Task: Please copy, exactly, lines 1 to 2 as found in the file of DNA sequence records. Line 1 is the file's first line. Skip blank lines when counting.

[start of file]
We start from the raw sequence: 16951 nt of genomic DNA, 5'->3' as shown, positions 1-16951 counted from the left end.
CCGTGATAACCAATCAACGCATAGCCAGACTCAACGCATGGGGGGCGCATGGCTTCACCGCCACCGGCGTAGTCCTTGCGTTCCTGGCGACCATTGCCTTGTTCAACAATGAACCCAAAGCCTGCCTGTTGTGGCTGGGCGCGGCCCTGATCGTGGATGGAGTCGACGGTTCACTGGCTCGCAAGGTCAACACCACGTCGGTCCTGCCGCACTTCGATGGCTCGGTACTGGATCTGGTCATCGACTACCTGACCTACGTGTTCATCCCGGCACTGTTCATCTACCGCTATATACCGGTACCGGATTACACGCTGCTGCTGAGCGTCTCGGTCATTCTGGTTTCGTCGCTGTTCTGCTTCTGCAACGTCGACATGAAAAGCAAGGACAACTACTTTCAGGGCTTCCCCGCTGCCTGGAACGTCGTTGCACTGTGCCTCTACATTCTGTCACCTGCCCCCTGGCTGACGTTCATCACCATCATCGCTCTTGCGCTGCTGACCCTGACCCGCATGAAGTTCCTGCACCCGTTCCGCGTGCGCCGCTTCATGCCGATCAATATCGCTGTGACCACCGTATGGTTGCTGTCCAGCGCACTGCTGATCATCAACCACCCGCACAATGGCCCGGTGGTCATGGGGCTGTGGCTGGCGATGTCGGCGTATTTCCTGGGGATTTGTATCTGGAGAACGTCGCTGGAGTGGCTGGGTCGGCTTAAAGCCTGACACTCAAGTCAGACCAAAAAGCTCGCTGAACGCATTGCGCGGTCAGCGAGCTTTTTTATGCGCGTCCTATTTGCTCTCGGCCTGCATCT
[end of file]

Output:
We start from the raw sequence: 16951 nt of genomic DNA, 5'->3' as shown, positions 1-16951 counted from the left end.
CCGTGATAACCAATCAACGCATAGCCAGACTCAACGCATGGGGGGCGCATGGCTTCACCGCCACCGGCGTAGTCCTTGCGTTCCTGGCGACCATTGCCTTGTTCAACAATGAACCCAAAGCCTGCCTGTTGTGGCTGGGCGCGGCCCTGATCGTGGATGGAGTCGACGGTTCACTGGCTCGCAAGGTCAACACCACGTCGGTCCTGCCGCACTTCGATGGCTCGGTACTGGATCTGGTCATCGACTACCTGACCTACGTGTTCATCCCGGCACTGTTCATCTACCGCTATATACCGGTACCGGATTACACGCTGCTGCTGAGCGTCTCGGTCATTCTGGTTTCGTCGCTGTTCTGCTTCTGCAACGTCGACATGAAAAGCAAGGACAACTACTTTCAGGGCTTCCCCGCTGCCTGGAACGTCGTTGCACTGTGCCTCTACATTCTGTCACCTGCCCCCTGGCTGACGTTCATCACCATCATCGCTCTTGCGCTGCTGACCCTGACCCGCATGAAGTTCCTGCACCCGTTCCGCGTGCGCCGCTTCATGCCGATCAATATCGCTGTGACCACCGTATGGTTGCTGTCCAGCGCACTGCTGATCATCAACCACCCGCACAATGGCCCGGTGGTCATGGGGCTGTGGCTGGCGATGTCGGCGTATTTCCTGGGGATTTGTATCTGGAGAACGTCGCTGGAGTGGCTGGGTCGGCTTAAAGCCTGACACTCAAGTCAGACCAAAAAGCTCGCTGAACGCATTGCGCGGTCAGCGAGCTTTTTTATGCGCGTCCTATTTGCTCTCGGCCTGCATCT